CAE Without CAD is Lame, CAD Without CAE is Blind

As well as dreaming up innovative ideas, small engineering companies and consultancies need access to cost-effective tools that let them explore, optimize, and validate their widgets. There are plenty of Computer-Aided Design (CAD) tools available, but CAD is not enough.

Albert EinsteinAlbert Einstein

Engineers have to optimize and validate a widget, not just draw it. Optimization means assessing (preferably with quantitative measures) an array of alternate concepts in order to select the best widget. Validation means assessing whether a widget can meet its functional requirements. Previously, costly physical experiments prevented all but the most well-funded companies from optimizing and validating their designs. But now, with Computer-Aided Engineering (CAE) analysis tools, such as Computational Fluid Dynamics (CFD) , the smallest companies and consultancies can join the party.

Needless to say that CAE is useless without the geometry provided by CAD.

To misquote Einstein, "CAE without CAD is lame, CAD without CAE is blind."


couldn't agree more...feel like a broken record

Hi Richard.. I always knew that Einstein was a CFD dude at heart.

It is interesting to talk to companies that agree with your sentiment. They get the idea that it should be an evenly flowing process from concept to manufacturing, the entire system integrated very nicely where material properties are assigned, meshing intelligence can be captured and reporting of critical data is a breeze. But, due to the nature of things, many companies can't always reach Nirvana, but strive to get close.

Then.... there are those that simply refuse to consider it and "we don't do it that way" mentality cripples their perception of efficiency.

As most know, I am a proponent of upfront CAE. Many confuse this to be "design level" simulation. That is only a part of it. Upfront CAE is really process-driven simulation- incorporating CAD, simulation processes, reporting of data etc...

Companies have to get out of the idea of "autopsy" simulation where its done after the fact and used to find the problem. Finding the problem, shouldn't be the driver of simulation. Finding the optimal, innovative design should be the driver. Simulation is a design tool, I think we forget that sometimes.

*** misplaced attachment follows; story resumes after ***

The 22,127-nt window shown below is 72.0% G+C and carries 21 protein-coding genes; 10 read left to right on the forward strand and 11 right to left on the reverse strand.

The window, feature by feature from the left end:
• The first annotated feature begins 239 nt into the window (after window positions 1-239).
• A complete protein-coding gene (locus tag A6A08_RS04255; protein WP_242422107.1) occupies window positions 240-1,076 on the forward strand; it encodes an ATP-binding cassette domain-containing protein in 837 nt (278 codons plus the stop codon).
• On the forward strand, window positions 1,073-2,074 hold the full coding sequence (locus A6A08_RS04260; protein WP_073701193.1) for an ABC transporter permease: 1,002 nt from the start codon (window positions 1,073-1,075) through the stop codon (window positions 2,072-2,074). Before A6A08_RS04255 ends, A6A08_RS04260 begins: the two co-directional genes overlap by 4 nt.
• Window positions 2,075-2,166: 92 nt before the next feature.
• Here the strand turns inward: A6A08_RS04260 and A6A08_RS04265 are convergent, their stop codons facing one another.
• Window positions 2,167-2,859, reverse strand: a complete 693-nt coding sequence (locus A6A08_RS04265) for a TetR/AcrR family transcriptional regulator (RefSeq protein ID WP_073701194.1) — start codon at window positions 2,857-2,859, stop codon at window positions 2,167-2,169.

This involves the entire team. Vision is often the piece of the pie that is missing. We need engineering leaders, managers, designers to speak up and educate one another. Surely, not implying simulation is the end all be all. It's a tool, like anything else. It just needs to be used fully.


I once heard a talk by one of the founders of MSC in which he said that CAD has turned into geometric design when what we really need to be practicing is functional design. This summarizes your post nicely - we design things to be functional and their shape is simply the output - a necessary output, but an output nonetheless.

Importance of Best Practices and Lessons Learned

I agree that it is wonderful to have the process from CAD, to gridding, to CFD bundled up. However, IMO, access to a set of best practices, lessons learned, and verification and validation runs is the most important thing. This is one area I feel the OpenFOAM community has a long way to go. Regardless of how easy the process is, it still takes an expert to run CFD, an individual who knows how to create a good grid, how to set the parameters correctly for a given case, and what to look for in the solution to identify problems. It can be very easy to get a bad answer with CFD, especially with Navier Stokes runs. And there are plenty of companies who have been burned by this.

Roving Robot Report

A roving robot report on the relationship between CAD and CAE analysis tools.